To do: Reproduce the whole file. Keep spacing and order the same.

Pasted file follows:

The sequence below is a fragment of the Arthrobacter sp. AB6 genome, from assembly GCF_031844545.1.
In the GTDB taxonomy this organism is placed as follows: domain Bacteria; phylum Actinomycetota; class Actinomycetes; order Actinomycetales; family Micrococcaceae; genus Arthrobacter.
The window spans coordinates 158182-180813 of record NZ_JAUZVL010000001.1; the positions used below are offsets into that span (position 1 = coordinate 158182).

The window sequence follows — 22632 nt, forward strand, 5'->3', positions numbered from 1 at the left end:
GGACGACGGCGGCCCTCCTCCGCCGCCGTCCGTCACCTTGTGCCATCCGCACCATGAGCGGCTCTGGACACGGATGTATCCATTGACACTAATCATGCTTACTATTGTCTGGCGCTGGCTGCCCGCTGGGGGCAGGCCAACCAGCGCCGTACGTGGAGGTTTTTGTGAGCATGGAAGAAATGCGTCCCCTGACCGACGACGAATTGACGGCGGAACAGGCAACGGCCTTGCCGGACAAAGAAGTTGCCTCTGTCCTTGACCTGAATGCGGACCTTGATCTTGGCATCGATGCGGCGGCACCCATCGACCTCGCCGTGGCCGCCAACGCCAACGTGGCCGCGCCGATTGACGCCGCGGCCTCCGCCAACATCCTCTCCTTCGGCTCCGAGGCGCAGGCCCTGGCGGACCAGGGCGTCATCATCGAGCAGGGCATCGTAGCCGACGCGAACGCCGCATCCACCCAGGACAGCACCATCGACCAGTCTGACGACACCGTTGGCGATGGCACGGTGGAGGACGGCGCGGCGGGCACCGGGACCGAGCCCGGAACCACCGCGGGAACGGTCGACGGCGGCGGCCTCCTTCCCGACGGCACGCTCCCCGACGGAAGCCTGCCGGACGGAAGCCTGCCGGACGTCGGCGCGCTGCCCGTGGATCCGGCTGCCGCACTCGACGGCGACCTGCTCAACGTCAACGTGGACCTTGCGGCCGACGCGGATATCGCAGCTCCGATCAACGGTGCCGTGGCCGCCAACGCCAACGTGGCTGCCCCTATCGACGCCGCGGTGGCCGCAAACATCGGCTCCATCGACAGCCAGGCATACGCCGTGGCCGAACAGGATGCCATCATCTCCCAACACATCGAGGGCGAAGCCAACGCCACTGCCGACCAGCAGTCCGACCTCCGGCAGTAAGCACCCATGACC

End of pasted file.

The sequence below is a fragment of the Arthrobacter sp. AB6 genome, from assembly GCF_031844545.1.
In the GTDB taxonomy this organism is placed as follows: domain Bacteria; phylum Actinomycetota; class Actinomycetes; order Actinomycetales; family Micrococcaceae; genus Arthrobacter.
The window spans coordinates 158182-180813 of record NZ_JAUZVL010000001.1; the positions used below are offsets into that span (position 1 = coordinate 158182).

The window sequence follows — 22632 nt, forward strand, 5'->3', positions numbered from 1 at the left end:
GGACGACGGCGGCCCTCCTCCGCCGCCGTCCGTCACCTTGTGCCATCCGCACCATGAGCGGCTCTGGACACGGATGTATCCATTGACACTAATCATGCTTACTATTGTCTGGCGCTGGCTGCCCGCTGGGGGCAGGCCAACCAGCGCCGTACGTGGAGGTTTTTGTGAGCATGGAAGAAATGCGTCCCCTGACCGACGACGAATTGACGGCGGAACAGGCAACGGCCTTGCCGGACAAAGAAGTTGCCTCTGTCCTTGACCTGAATGCGGACCTTGATCTTGGCATCGATGCGGCGGCACCCATCGACCTCGCCGTGGCCGCCAACGCCAACGTGGCCGCGCCGATTGACGCCGCGGCCTCCGCCAACATCCTCTCCTTCGGCTCCGAGGCGCAGGCCCTGGCGGACCAGGGCGTCATCATCGAGCAGGGCATCGTAGCCGACGCGAACGCCGCATCCACCCAGGACAGCACCATCGACCAGTCTGACGACACCGTTGGCGATGGCACGGTGGAGGACGGCGCGGCGGGCACCGGGACCGAGCCCGGAACCACCGCGGGAACGGTCGACGGCGGCGGCCTCCTTCCCGACGGCACGCTCCCCGACGGAAGCCTGCCGGACGGAAGCCTGCCGGACGTCGGCGCGCTGCCCGTGGATCCGGCTGCCGCACTCGACGGCGACCTGCTCAACGTCAACGTGGACCTTGCGGCCGACGCGGATATCGCAGCTCCGATCAACGGTGCCGTGGCCGCCAACGCCAACGTGGCTGCCCCTATCGACGCCGCGGTGGCCGCAAACATCGGCTCCATCGACAGCCAGGCATACGCCGTGGCCGAACAGGATGCCATCATCTCCCAACACATCGAGGGCGAAGCCAACGCCACTGCCGACCAGCAGTCCGACCTCCGGCAGTAAGCACCCATGACC